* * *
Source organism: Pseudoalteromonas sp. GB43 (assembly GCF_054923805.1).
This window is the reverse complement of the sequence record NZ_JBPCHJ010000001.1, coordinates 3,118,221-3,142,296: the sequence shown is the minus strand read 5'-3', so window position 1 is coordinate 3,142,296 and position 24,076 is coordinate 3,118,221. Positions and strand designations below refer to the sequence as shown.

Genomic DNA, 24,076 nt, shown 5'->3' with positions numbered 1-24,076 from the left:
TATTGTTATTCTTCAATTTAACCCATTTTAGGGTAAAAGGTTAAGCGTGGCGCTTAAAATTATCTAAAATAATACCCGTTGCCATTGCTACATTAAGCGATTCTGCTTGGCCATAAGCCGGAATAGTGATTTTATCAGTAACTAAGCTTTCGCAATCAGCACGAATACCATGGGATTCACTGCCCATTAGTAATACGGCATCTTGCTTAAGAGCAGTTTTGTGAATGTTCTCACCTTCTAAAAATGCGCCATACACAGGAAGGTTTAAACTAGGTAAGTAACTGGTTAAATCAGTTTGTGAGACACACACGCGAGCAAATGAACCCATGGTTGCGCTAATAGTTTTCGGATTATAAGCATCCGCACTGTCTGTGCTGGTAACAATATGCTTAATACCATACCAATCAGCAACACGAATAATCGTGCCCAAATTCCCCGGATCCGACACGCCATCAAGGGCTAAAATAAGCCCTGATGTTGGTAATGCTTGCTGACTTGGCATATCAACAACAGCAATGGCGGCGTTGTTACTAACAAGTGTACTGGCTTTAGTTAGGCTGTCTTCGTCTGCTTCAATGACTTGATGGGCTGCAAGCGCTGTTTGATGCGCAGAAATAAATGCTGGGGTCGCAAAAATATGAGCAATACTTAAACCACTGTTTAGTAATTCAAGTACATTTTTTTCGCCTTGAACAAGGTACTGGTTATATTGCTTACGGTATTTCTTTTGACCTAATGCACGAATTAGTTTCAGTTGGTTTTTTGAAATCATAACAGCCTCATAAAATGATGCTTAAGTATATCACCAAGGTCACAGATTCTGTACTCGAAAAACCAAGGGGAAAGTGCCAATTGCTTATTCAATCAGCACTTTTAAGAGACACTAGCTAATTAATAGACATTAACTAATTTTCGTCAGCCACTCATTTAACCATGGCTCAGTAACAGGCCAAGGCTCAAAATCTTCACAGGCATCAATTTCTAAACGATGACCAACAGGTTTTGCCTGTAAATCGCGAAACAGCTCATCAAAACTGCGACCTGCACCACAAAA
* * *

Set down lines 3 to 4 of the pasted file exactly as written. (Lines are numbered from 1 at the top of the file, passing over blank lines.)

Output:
Genomic DNA, 24,076 nt, shown 5'->3' with positions numbered 1-24,076 from the left:
TATTGTTATTCTTCAATTTAACCCATTTTAGGGTAAAAGGTTAAGCGTGGCGCTTAAAATTATCTAAAATAATACCCGTTGCCATTGCTACATTAAGCGATTCTGCTTGGCCATAAGCCGGAATAGTGATTTTATCAGTAACTAAGCTTTCGCAATCAGCACGAATACCATGGGATTCACTGCCCATTAGTAATACGGCATCTTGCTTAAGAGCAGTTTTGTGAATGTTCTCACCTTCTAAAAATGCGCCATACACAGGAAGGTTTAAACTAGGTAAGTAACTGGTTAAATCAGTTTGTGAGACACACACGCGAGCAAATGAACCCATGGTTGCGCTAATAGTTTTCGGATTATAAGCATCCGCACTGTCTGTGCTGGTAACAATATGCTTAATACCATACCAATCAGCAACACGAATAATCGTGCCCAAATTCCCCGGATCCGACACGCCATCAAGGGCTAAAATAAGCCCTGATGTTGGTAATGCTTGCTGACTTGGCATATCAACAACAGCAATGGCGGCGTTGTTACTAACAAGTGTACTGGCTTTAGTTAGGCTGTCTTCGTCTGCTTCAATGACTTGATGGGCTGCAAGCGCTGTTTGATGCGCAGAAATAAATGCTGGGGTCGCAAAAATATGAGCAATACTTAAACCACTGTTTAGTAATTCAAGTACATTTTTTTCGCCTTGAACAAGGTACTGGTTATATTGCTTACGGTATTTCTTTTGACCTAATGCACGAATTAGTTTCAGTTGGTTTTTTGAAATCATAACAGCCTCATAAAATGATGCTTAAGTATATCACCAAGGTCACAGATTCTGTACTCGAAAAACCAAGGGGAAAGTGCCAATTGCTTATTCAATCAGCACTTTTAAGAGACACTAGCTAATTAATAGACATTAACTAATTTTCGTCAGCCACTCATTTAACCATGGCTCAGTAACAGGCCAAGGCTCAAAATCTTCACAGGCATCAATTTCTAAACGATGACCAACAGGTTTTGCCTGTAAATCGCGAAACAGCTCATCAAAACTGCGACCTGCACCACAAAA